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Browsing: Adams Family Correspondence, Volume 1


Search for a response to this letter.

Docno: ADMS-04-01-02-0187

Author: Warren, James
Recipient: Adams, Abigail
Date: 1775-09-27

James Warren to Abigail Adams

[salute] Dear Madam

I Received yours last Evening.1 Att the same time that I feel a Joy on the happy recovery of yourself and Family, I feel a Tender Simpathy, and Concern with you on the Continuation of your Anxiety and Affliction by the Illness of your Mother. I hope you will soon be relieved by her recovery. I Intended before this to have had the pleasure of going to Plymo. and makeing at least a short Visit to Mrs. Warren and Family, and should not have failed Calling on you as I went along. I cant Express the Mortifications I feel on the repeated disappointments I have met with. I have been detained here three weeks Expecting every minute the remainder of the money to be sent from Philadelphia. The delay is unaccountable to every one here. We are all Agreed that there is some Wickedness at the Bottom, but know { 287 } not where. It is suspected to be in one of the Treasurer's whose Principles I am told would not recommend him to the place he holds. I know of no Conveyance at present to Philadelphia but by the Post who goes Tomorrow. Will Endeavour to Acquaint you of any I may meet with. The two Letters I received from you for Mr. Adams, I Inclosed in my own and sent by Mr. Willing. His postponeing his Journey from one day to another for a Week was the Occasion, of both of them going by the same Conveyance. I presume they are delivered before this. We have a remarkable Dearth of News. Nothing but what you see in the Paper Except the safe arrival of our Troops at Kennebeck.2 Not A word from Philadelphia. I hope very soon to have a Letter from your worthy Partner, who I dare say with me regrets those Circumstances that oblige us to a Seperation from the very worthy objects of our Esteem and Affection. I will forward the Letter you send by the first Opportunity. I am Madam with the greatest regard Your Friend & Humble Servt.,
[signed] J. Warren
1. Not found.
2. These troops had sailed from Newburyport to the Kennebeck River for the march into Canada under the command of Benedict Arnold. See French, First Year , p. 431–432.

Docno: ADMS-04-01-02-0188

Author: Adams, Abigail
Recipient: Adams, John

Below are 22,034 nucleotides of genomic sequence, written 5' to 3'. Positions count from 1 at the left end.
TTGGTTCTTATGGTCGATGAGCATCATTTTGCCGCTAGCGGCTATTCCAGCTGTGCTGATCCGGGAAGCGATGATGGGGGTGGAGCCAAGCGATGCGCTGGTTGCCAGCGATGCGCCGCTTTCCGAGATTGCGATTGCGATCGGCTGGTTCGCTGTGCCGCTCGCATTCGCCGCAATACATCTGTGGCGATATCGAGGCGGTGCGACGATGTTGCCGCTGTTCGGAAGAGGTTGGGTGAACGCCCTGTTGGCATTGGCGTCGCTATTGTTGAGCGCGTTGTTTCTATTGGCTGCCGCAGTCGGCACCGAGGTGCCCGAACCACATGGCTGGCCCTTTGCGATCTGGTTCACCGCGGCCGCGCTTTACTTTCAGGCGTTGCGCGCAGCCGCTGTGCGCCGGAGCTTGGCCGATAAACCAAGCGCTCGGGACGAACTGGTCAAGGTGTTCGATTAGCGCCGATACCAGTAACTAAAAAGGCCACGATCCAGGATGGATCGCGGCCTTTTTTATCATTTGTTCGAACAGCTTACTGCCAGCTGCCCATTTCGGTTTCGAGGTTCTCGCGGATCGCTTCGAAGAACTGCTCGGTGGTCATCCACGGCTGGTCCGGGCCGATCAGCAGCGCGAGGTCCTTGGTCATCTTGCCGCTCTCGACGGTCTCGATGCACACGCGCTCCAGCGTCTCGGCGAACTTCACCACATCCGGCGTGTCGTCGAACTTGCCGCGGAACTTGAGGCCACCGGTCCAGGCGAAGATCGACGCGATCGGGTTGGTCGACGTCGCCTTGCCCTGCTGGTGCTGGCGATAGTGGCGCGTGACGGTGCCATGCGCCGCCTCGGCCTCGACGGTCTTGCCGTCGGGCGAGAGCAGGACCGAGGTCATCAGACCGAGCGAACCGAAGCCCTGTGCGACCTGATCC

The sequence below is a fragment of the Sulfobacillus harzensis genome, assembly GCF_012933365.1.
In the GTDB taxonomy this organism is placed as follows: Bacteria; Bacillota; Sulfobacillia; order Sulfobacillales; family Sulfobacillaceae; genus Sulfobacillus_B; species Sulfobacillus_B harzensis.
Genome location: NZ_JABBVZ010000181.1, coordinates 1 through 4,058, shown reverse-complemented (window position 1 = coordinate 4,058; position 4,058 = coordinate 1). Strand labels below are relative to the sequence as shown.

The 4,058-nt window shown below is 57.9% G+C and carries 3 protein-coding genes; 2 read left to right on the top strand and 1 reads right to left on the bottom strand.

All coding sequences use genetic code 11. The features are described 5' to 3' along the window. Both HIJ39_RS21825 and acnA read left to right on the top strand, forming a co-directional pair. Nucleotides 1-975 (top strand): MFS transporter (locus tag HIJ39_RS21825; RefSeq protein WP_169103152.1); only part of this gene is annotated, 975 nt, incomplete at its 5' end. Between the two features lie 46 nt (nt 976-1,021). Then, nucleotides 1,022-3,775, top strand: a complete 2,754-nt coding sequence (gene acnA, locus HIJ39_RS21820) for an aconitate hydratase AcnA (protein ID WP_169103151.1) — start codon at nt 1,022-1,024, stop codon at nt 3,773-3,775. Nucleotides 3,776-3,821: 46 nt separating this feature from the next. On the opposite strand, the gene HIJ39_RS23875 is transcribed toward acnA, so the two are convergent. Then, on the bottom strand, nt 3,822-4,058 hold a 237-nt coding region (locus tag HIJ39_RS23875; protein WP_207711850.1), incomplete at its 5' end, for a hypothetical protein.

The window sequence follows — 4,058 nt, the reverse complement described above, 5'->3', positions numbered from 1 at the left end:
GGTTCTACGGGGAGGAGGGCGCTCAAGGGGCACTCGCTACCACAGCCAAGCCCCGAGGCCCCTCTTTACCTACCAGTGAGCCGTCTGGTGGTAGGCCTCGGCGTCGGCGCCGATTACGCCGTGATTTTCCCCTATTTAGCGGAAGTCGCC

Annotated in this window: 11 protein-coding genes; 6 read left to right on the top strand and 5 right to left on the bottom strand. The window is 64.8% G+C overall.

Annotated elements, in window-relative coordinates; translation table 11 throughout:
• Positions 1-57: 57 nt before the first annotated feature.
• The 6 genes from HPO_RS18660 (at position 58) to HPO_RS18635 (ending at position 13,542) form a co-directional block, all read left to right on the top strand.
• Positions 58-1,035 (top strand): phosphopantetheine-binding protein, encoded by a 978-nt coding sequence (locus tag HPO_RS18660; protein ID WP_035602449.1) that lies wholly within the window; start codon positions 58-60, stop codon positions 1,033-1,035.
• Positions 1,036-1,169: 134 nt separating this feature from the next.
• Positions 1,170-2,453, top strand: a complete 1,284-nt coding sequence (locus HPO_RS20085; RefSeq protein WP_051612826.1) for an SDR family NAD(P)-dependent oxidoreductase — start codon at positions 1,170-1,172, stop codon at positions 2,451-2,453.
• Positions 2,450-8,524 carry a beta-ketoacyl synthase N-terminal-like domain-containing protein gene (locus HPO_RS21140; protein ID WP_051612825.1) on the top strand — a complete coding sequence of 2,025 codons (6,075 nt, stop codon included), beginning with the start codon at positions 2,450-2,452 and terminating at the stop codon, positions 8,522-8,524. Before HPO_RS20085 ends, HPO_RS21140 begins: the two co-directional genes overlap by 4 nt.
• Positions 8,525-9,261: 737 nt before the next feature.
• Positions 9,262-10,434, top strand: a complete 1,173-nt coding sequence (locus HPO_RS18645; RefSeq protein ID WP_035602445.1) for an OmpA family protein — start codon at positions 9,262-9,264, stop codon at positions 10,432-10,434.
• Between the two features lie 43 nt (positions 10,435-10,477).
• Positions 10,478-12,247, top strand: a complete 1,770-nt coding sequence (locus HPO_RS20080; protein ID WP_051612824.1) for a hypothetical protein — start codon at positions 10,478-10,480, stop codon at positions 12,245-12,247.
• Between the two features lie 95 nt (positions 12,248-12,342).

Date: 1775-09-29

Abigail Adams to John Adams

[salute] Dearest Friend

I received your kind favour of the 17. It was a Cordial to my dejected Heart to see and hear of your safe arrival in good Health and Spirits.
Many are the Mercies of Heaven towards me. Tho I feel myself severely chastned yet I would not be unmindful either of the favours or frowns of him who hath said that he doth not afflict willingly.—Tis allotted me to go from the sick and allmost dyeing Bed of one of the Best of parents to my own habitation, where again I behold the same Scene, only varied by a remoter connextion—

“A Bitter change, severer for severe.”

I go to my Mother, and stay 12 hours with her, and then am obliged to return home to the most gastly object my Eyes ever beheld, who is continually desirous of my being with her the little While she expects to live, and who is now become such a putrid mass as scarcely to be able for any one to do their Duty towards her.
{ 288 }
You can more easily conceive than I discribe what are the sensations of my Heart, when absent from either, continually expecting a Messenger with the fatal tidings; er'e this will reach you I suppose you will have received a Catalogue of my afflictions. In past years small has been my portion of the Bitter Cup in comparison with many others. But there is now prepairing for me I fear, a large draught thereof. May I be enabled to submit with patience and resignation to the rod and him who hath appointed it, knowing it is directed by unerring wisdom. The consolations of Religion are the only sure comforters in the day of affliction. They are not Buried in the dust, they journey not from us, nor can they be wrested from the mind by the lawless rapine of tyrants.
Thus far I wrote but could add no more till this morning. The Doctor is just gone, but alas he gives me no hopes, as he can see no symptoms upon which he can Build. I go to day to give a respit to my sisters.
All our dear little one[s] are well. Tommy looks cleverly. Patty still lives beyond any thing we could expect. Yesterday we thought her dyeing, but she revived again.
You must write me by every opportunity. You will not expect me to look abroad for any news. I hope you will have every intelegance from others much better than can be given you by your afflicted
[signed] Portia
RC (Adams Papers); addressed in an unidentified hand: “To The Honble: John Adams Esqr. at Philadelphia”; endorsed: “Portia. Septr. 29. 1775.”